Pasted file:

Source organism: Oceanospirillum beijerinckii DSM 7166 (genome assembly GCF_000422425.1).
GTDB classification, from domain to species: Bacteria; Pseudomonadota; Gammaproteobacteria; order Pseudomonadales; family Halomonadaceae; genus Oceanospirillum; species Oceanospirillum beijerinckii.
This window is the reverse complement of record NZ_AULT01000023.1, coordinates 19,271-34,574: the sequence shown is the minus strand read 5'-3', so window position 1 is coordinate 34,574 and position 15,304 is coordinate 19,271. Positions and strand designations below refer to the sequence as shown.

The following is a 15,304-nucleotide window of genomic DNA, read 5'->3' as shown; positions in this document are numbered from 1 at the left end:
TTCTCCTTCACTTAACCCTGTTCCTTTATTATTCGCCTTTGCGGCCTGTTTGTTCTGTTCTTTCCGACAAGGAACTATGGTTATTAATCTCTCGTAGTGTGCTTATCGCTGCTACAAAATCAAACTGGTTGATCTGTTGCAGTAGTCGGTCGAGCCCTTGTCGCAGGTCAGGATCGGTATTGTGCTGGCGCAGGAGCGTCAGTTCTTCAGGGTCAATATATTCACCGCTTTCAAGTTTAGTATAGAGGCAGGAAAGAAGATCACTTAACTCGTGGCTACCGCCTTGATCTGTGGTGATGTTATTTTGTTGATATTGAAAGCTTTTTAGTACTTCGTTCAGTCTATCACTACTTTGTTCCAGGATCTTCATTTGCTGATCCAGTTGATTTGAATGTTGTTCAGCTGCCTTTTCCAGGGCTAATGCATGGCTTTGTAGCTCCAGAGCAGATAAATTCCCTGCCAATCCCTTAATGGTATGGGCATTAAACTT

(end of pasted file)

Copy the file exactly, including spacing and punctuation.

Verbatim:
Source organism: Oceanospirillum beijerinckii DSM 7166 (genome assembly GCF_000422425.1).
GTDB classification, from domain to species: Bacteria; Pseudomonadota; Gammaproteobacteria; order Pseudomonadales; family Halomonadaceae; genus Oceanospirillum; species Oceanospirillum beijerinckii.
This window is the reverse complement of record NZ_AULT01000023.1, coordinates 19,271-34,574: the sequence shown is the minus strand read 5'-3', so window position 1 is coordinate 34,574 and position 15,304 is coordinate 19,271. Positions and strand designations below refer to the sequence as shown.

The following is a 15,304-nucleotide window of genomic DNA, read 5'->3' as shown; positions in this document are numbered from 1 at the left end:
TTCTCCTTCACTTAACCCTGTTCCTTTATTATTCGCCTTTGCGGCCTGTTTGTTCTGTTCTTTCCGACAAGGAACTATGGTTATTAATCTCTCGTAGTGTGCTTATCGCTGCTACAAAATCAAACTGGTTGATCTGTTGCAGTAGTCGGTCGAGCCCTTGTCGCAGGTCAGGATCGGTATTGTGCTGGCGCAGGAGCGTCAGTTCTTCAGGGTCAATATATTCACCGCTTTCAAGTTTAGTATAGAGGCAGGAAAGAAGATCACTTAACTCGTGGCTACCGCCTTGATCTGTGGTGATGTTATTTTGTTGATATTGAAAGCTTTTTAGTACTTCGTTCAGTCTATCACTACTTTGTTCCAGGATCTTCATTTGCTGATCCAGTTGATTTGAATGTTGTTCAGCTGCCTTTTCCAGGGCTAATGCATGGCTTTGTAGCTCCAGAGCAGATAAATTCCCTGCCAATCCCTTAATGGTATGGGCATTAAACTT